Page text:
July 19, 2013

canadian quirk #1: monopoly money

Call me an arrogant American but I never put much thought into the money of other nations. I guess I somehow assumed everyone's money is green and features American presidents. Yes, I see how silly that sounds now.

The first time I saw Canadian money, on vacation in Montreal, I truly thought it was fake. For starters, each denomination of banknote features a different color scheme - some are blue, some are red, and, yes, some green. The images on the bills range from Queen Elizabeth II to children playing hockey. That's right - children playing hockey on money.

It's for this reason that foreigners and natives alike sometimes refer to Canadian money as "Monopoly money."

Photo: Bank of Canada
The fact that there's no $1 bill in Canada still throws me off. The Royal Canadian Mint makes $1 and $2 coins which are known as Loonies and Toonies. And yes, the loonie features a loon on one side (you can't make this stuff up). For this reason, dollar stores are sometimes referred to as loonie stores, though that's not a phrase you'll ever hear me utter. 

The concept of a dollar coin is interesting to me because we have silver dollars in America but they're not used in everyday transactions. They're so obsolete that children collect them, thinking they're somehow worth more than a dollar. These coins are widely regarded as the worst of any treat you can get on Halloween, usually given out by elderly women (who probably collected them as children) and have no real use for them. They're a perfectly acceptable form of tender, but any time someone uses one at the grocery store, they're given the once-over. I'm not saying this makes sense in any way; it's just how it is.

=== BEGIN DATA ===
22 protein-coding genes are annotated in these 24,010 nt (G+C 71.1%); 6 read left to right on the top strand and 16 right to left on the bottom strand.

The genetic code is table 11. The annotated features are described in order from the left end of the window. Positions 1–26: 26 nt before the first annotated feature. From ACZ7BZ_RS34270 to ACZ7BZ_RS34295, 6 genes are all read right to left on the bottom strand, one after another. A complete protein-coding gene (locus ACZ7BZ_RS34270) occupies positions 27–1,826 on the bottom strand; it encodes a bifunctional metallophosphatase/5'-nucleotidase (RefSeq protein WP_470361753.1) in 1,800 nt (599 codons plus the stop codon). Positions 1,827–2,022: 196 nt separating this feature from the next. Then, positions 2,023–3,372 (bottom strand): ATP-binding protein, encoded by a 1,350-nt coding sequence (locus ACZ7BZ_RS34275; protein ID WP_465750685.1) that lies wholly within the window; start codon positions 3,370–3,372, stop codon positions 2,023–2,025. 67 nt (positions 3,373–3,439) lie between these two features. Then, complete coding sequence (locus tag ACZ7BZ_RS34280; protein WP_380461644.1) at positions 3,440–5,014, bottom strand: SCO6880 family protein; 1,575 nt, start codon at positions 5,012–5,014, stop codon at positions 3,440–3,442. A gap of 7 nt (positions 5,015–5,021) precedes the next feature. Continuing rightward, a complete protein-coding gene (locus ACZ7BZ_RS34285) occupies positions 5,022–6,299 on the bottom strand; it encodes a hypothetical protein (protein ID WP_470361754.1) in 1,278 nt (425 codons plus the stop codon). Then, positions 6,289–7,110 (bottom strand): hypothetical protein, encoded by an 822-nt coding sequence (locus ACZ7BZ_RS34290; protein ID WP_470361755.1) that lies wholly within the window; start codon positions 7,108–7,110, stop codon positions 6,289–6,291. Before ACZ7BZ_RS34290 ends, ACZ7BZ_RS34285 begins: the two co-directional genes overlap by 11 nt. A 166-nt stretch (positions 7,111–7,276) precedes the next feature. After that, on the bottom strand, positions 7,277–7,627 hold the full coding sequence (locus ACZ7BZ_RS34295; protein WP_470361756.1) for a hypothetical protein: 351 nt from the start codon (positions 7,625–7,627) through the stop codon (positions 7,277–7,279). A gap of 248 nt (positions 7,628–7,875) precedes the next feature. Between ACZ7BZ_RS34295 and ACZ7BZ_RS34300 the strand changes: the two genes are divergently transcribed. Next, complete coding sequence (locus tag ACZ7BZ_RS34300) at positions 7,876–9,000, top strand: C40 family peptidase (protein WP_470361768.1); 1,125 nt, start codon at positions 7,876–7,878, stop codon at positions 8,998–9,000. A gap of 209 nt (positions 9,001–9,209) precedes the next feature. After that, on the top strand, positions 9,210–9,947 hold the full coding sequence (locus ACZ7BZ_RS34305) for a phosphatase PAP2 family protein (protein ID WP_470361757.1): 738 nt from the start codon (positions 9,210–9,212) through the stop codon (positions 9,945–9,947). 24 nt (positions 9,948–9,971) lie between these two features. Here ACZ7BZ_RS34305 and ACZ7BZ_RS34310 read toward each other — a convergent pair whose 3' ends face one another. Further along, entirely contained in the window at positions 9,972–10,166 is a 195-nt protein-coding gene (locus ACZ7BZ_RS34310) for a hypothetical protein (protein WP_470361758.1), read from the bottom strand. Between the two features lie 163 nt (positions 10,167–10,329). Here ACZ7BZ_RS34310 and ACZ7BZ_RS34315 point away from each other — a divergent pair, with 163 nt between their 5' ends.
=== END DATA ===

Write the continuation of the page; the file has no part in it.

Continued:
While I appreciate the cartoonish uniqueness of Canadian money, I must say that I miss see George Washington's powdered wig on a $1 bill. And those commemorative state quarters that drove me insane when everyone began collecting them? I miss them like a silly, old friend that I haven't seen in years.

But, I guess for now, I'll have to be content with the silliness of beavers on nickels.

Disclaimer: The views expressed in this post are that of an American expat living in Canada. Not every 'quirk' is relevant to every Canadian. These are merely observations and commentary based on my experiences living in 2 different countries. 

Visit our ever-expanding list of Canadian quirks here.

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